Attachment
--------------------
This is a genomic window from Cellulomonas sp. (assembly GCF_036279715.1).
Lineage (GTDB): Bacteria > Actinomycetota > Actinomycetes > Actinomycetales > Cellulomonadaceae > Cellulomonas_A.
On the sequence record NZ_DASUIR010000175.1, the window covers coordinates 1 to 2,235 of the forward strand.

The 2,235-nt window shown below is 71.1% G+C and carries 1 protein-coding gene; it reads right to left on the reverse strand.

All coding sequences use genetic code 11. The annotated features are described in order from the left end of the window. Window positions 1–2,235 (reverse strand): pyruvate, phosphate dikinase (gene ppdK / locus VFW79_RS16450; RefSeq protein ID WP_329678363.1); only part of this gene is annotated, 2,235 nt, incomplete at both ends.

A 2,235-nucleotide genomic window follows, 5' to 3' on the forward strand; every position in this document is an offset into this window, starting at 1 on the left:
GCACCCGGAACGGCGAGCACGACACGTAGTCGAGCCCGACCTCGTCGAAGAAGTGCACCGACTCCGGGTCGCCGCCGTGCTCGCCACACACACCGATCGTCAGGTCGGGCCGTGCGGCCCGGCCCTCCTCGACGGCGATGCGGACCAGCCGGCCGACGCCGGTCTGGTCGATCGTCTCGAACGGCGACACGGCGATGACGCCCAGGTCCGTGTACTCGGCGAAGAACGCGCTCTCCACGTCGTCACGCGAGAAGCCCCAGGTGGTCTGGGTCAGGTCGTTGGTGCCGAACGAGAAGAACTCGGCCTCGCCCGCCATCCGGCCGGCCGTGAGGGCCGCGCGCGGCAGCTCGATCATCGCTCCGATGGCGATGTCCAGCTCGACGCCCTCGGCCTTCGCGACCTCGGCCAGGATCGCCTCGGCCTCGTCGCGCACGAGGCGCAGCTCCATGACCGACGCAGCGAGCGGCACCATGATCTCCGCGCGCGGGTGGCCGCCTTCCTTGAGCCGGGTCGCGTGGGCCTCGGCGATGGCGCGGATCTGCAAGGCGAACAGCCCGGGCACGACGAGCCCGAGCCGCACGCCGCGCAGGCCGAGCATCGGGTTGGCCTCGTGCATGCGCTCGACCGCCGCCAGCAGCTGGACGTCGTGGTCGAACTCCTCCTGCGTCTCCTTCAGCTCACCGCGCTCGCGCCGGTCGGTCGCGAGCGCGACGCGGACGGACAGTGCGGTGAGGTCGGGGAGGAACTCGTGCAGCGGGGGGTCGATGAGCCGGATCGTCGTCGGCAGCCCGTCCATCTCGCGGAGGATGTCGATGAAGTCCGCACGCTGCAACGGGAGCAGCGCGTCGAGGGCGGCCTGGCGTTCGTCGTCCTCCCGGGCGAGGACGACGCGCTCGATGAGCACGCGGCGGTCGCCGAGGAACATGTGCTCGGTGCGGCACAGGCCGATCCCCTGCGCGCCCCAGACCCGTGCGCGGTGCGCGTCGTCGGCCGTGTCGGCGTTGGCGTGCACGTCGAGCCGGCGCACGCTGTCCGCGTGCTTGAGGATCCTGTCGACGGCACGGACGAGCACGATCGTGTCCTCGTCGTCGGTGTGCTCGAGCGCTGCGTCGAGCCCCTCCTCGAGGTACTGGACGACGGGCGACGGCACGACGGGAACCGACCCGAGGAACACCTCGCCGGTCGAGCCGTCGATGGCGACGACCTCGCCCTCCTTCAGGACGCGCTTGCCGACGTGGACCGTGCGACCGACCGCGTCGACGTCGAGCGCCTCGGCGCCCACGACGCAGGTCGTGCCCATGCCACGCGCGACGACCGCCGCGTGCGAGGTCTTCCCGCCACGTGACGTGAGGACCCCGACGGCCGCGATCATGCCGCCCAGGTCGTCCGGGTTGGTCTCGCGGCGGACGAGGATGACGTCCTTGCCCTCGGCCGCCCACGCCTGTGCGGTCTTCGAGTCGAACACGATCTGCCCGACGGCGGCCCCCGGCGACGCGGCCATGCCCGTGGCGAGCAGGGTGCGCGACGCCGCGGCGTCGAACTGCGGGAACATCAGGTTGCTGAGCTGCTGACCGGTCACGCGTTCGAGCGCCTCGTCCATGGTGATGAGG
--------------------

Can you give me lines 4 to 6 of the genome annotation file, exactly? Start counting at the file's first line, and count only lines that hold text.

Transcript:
The 2,235-nt window shown below is 71.1% G+C and carries 1 protein-coding gene; it reads right to left on the reverse strand.

All coding sequences use genetic code 11. The annotated features are described in order from the left end of the window. Window positions 1–2,235 (reverse strand): pyruvate, phosphate dikinase (gene ppdK / locus VFW79_RS16450; RefSeq protein ID WP_329678363.1); only part of this gene is annotated, 2,235 nt, incomplete at both ends.

A 2,235-nucleotide genomic window follows, 5' to 3' on the forward strand; every position in this document is an offset into this window, starting at 1 on the left: